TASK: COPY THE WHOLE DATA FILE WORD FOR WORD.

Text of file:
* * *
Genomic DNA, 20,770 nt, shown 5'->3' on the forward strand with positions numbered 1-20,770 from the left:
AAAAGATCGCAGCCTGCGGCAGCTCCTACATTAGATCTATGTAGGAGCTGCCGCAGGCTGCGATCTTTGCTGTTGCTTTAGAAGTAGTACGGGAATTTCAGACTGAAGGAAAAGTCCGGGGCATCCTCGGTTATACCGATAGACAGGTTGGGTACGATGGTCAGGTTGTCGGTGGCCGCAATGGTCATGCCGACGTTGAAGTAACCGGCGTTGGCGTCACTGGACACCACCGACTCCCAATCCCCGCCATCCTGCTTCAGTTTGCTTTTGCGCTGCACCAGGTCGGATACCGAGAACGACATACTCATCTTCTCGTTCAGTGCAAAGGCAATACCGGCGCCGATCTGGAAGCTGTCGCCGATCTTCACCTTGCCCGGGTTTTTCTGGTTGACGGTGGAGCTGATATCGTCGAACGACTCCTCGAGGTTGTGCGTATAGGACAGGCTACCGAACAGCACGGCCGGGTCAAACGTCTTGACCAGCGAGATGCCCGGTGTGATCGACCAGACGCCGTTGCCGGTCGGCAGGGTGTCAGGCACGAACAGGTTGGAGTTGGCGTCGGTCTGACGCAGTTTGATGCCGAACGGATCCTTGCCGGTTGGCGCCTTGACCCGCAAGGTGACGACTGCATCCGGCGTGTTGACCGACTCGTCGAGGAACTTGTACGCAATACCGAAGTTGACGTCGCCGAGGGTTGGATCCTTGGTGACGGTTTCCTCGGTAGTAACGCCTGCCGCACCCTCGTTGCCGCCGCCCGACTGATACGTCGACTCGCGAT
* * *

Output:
Genomic DNA, 20,770 nt, shown 5'->3' on the forward strand with positions numbered 1-20,770 from the left:
AAAAGATCGCAGCCTGCGGCAGCTCCTACATTAGATCTATGTAGGAGCTGCCGCAGGCTGCGATCTTTGCTGTTGCTTTAGAAGTAGTACGGGAATTTCAGACTGAAGGAAAAGTCCGGGGCATCCTCGGTTATACCGATAGACAGGTTGGGTACGATGGTCAGGTTGTCGGTGGCCGCAATGGTCATGCCGACGTTGAAGTAACCGGCGTTGGCGTCACTGGACACCACCGACTCCCAATCCCCGCCATCCTGCTTCAGTTTGCTTTTGCGCTGCACCAGGTCGGATACCGAGAACGACATACTCATCTTCTCGTTCAGTGCAAAGGCAATACCGGCGCCGATCTGGAAGCTGTCGCCGATCTTCACCTTGCCCGGGTTTTTCTGGTTGACGGTGGAGCTGATATCGTCGAACGACTCCTCGAGGTTGTGCGTATAGGACAGGCTACCGAACAGCACGGCCGGGTCAAACGTCTTGACCAGCGAGATGCCCGGTGTGATCGACCAGACGCCGTTGCCGGTCGGCAGGGTGTCAGGCACGAACAGGTTGGAGTTGGCGTCGGTCTGACGCAGTTTGATGCCGAACGGATCCTTGCCGGTTGGCGCCTTGACCCGCAAGGTGACGACTGCATCCGGCGTGTTGACCGACTCGTCGAGGAACTTGTACGCAATACCGAAGTTGACGTCGCCGAGGGTTGGATCCTTGGTGACGGTTTCCTCGGTAGTAACGCCTGCCGCACCCTCGTTGCCGCCGCCCGACTGATACGTCGACTCGCGAT